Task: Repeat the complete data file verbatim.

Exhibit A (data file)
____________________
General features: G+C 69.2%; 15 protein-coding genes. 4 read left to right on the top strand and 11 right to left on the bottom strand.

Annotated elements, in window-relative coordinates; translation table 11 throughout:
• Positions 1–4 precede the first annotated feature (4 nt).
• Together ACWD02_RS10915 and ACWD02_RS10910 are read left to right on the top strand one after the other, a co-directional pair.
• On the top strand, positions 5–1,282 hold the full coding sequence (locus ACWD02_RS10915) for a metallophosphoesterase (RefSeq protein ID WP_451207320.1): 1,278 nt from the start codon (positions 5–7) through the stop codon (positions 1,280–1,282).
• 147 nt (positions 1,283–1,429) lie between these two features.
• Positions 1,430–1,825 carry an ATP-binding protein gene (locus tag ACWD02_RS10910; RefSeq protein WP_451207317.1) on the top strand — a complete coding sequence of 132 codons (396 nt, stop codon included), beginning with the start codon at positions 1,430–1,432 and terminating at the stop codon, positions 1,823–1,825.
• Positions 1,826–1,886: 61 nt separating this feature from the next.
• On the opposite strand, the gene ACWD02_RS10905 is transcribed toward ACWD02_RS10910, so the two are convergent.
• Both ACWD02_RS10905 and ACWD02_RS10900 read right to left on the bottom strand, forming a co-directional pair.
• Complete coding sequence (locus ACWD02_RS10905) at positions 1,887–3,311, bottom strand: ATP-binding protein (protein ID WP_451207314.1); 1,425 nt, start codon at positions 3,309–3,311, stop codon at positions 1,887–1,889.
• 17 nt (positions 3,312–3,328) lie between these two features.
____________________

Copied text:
General features: G+C 69.2%; 15 protein-coding genes. 4 read left to right on the top strand and 11 right to left on the bottom strand.

Annotated elements, in window-relative coordinates; translation table 11 throughout:
• Positions 1–4 precede the first annotated feature (4 nt).
• Together ACWD02_RS10915 and ACWD02_RS10910 are read left to right on the top strand one after the other, a co-directional pair.
• On the top strand, positions 5–1,282 hold the full coding sequence (locus ACWD02_RS10915) for a metallophosphoesterase (RefSeq protein ID WP_451207320.1): 1,278 nt from the start codon (positions 5–7) through the stop codon (positions 1,280–1,282).
• 147 nt (positions 1,283–1,429) lie between these two features.
• Positions 1,430–1,825 carry an ATP-binding protein gene (locus tag ACWD02_RS10910; RefSeq protein WP_451207317.1) on the top strand — a complete coding sequence of 132 codons (396 nt, stop codon included), beginning with the start codon at positions 1,430–1,432 and terminating at the stop codon, positions 1,823–1,825.
• Positions 1,826–1,886: 61 nt separating this feature from the next.
• On the opposite strand, the gene ACWD02_RS10905 is transcribed toward ACWD02_RS10910, so the two are convergent.
• Both ACWD02_RS10905 and ACWD02_RS10900 read right to left on the bottom strand, forming a co-directional pair.
• Complete coding sequence (locus ACWD02_RS10905) at positions 1,887–3,311, bottom strand: ATP-binding protein (protein ID WP_451207314.1); 1,425 nt, start codon at positions 3,309–3,311, stop codon at positions 1,887–1,889.
• 17 nt (positions 3,312–3,328) lie between these two features.